Trivia question: which country has hosted the most global sporting events over the past decade and a half? You don’t need me to answer that, do you?
In addition. Don’t fret when you see a gaggle of freelance salesmen converge on your car at the traffic lights (or robots as we like to call them) festooned with products. You are not about to be hijacked. Here in Mzansi (nickname for SA) we do a lot of our purchasing at robots. Here you can stock up on flags, coat hangers, batteries, roses for the wife you forgot to kiss goodbye this morning and a whole host of useful merchandise.
Similarly, that guy who runs up as you park the rental car outside the pub intends no malice. He’s your car guard. Give him a buck or two and your vehicle will be safe while you refuel for hours on our cheap, splendid beer. Unless someone breaks into it, of course.
We drive on the left in this country. Exercise caution when crossing the road at a jog-trot with 15 kilograms of camera gear on your back. Exercise common sense full stop. Nothing more. Nothing less. If you want to leave wads of cash in your hotel room like our Colombian friends, don’t be surprised if it grows wings.
Bottomline. Get out there and breathe in great lusty lungfuls of this amazing nation. Tuck into our world-class food and wines. Disprove the adage that white men can’t dance at our throbbing, vibrant night-clubs. Learn to say hello in all eleven official languages. Watch at least one game in a township. You will not be robbed and shot. You will be welcomed like a lost family member and looked after as if you are royalty. Ask those Bulls rugby fans who journeyed to Soweto recently.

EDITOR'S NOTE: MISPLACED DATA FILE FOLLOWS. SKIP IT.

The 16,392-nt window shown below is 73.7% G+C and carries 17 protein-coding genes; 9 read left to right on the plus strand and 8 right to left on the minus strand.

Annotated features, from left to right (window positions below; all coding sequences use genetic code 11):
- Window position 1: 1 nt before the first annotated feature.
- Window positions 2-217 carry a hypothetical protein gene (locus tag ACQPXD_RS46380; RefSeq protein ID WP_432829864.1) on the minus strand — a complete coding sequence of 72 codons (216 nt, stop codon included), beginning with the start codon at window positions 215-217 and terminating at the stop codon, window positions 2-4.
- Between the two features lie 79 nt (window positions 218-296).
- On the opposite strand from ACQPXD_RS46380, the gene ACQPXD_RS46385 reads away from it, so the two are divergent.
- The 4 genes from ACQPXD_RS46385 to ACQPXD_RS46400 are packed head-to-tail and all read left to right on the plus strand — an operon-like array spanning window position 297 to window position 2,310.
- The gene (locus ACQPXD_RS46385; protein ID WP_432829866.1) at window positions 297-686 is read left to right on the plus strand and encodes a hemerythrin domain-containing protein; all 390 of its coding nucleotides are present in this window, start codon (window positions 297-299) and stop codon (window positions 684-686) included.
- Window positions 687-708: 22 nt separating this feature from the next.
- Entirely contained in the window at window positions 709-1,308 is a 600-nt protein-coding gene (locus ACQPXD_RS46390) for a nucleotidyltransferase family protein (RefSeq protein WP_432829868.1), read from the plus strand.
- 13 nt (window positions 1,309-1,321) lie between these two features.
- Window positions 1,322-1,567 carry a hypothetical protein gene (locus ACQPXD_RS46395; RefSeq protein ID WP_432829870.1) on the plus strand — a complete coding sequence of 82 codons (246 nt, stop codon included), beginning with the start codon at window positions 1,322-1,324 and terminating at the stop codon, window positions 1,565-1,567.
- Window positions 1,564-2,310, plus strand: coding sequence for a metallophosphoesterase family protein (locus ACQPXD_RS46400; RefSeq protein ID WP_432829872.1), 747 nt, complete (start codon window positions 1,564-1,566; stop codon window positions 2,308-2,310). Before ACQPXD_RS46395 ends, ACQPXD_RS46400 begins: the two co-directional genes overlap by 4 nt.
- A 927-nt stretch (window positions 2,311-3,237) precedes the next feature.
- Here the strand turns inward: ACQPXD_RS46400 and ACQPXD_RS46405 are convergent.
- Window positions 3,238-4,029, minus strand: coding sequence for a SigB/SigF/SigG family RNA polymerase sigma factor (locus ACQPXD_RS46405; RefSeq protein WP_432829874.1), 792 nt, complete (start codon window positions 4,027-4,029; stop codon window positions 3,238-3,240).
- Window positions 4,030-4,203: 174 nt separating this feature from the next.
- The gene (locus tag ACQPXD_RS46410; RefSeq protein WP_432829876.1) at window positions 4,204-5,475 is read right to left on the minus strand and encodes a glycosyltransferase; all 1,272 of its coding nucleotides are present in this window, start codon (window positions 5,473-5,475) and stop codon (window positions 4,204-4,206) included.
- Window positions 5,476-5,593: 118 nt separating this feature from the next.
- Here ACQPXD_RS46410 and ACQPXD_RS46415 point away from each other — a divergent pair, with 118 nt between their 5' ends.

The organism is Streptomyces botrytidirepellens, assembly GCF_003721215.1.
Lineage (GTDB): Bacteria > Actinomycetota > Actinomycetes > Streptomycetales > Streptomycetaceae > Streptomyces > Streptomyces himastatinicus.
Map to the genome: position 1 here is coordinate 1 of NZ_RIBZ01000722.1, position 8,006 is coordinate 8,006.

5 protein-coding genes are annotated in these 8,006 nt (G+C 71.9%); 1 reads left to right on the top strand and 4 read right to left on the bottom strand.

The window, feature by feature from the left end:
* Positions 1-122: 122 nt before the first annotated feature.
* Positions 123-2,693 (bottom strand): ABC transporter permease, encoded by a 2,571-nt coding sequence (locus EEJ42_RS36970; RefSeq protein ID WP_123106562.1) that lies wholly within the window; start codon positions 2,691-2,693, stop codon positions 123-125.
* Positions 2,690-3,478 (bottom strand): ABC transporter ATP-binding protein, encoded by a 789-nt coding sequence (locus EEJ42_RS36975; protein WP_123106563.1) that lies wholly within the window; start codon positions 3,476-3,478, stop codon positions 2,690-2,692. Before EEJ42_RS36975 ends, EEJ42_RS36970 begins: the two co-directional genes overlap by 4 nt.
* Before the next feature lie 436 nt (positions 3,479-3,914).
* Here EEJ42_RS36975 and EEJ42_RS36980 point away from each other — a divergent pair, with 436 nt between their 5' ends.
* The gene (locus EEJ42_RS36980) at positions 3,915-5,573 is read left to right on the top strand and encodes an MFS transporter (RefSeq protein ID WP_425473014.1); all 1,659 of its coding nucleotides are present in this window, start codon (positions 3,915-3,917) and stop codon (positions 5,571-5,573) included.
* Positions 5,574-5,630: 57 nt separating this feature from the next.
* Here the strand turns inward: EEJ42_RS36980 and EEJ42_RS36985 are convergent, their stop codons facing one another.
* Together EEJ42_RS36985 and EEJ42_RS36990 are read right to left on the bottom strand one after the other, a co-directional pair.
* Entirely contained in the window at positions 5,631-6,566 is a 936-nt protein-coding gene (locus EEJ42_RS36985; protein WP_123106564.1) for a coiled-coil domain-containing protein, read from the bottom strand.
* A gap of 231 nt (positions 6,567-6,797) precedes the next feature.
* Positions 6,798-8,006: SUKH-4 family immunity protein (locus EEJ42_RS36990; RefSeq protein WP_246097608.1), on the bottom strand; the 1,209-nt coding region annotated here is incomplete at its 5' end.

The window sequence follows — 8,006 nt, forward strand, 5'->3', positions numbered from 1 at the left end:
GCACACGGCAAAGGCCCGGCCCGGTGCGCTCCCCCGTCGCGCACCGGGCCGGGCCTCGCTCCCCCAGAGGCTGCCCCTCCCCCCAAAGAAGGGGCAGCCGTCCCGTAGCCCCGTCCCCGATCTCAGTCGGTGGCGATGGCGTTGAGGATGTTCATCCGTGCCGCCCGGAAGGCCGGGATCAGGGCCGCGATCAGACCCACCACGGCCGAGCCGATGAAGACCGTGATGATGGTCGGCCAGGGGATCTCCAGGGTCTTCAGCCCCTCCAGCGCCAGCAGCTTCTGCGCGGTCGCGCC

With a dollop of the right attitude, this country will change your life.
It’s Africa’s time. Vacate your hotel room.
Join the party. Waka waka eh eh.
ARTICLE FROM Peter Davies @ Supersport
First signs of 2010 FIFA World Cup™ economic success starting to show
22 JUNE 2010
Initial surveys and research show that Cape Town restaurants, informal traders, hotels and shopping malls are experiencing better than usual business over the winter period, as foreign football fans are flocking to Cape Town for the 2010 FIFA World Cup™.
Overall, the business activity in Cape Town seems to have picked up since the arrival of the first team in the country, said Mansoor Mohamed, Executive Director: Economic and Social Development and Tourism for the City of Cape Town. “The V&A Waterfront shopping mall has seen a record increase in the amount of visitors in the first week of the 2010 FIFA World Cup™. Suburban shopping malls in Cape Town like Cavendish, Century City and Tygervalley have also seen a spike in sales. The restaurants in Cape Town are also doing better than expected trade, with some even beating their actual Christmas figures.”
Most of the Municipal Markets in Cape Town, for example Greenmarket Square, the Grand Parade, Green Point and Mitchells Plain, have seen a significant boost in trading activity since the start of the 2010 FIFA World Cup™ ten days ago. “Informal traders have been well prepared by the City of Cape Town’s economic unit to take advantage of the World Cup visitor numbers,” Mohamed said.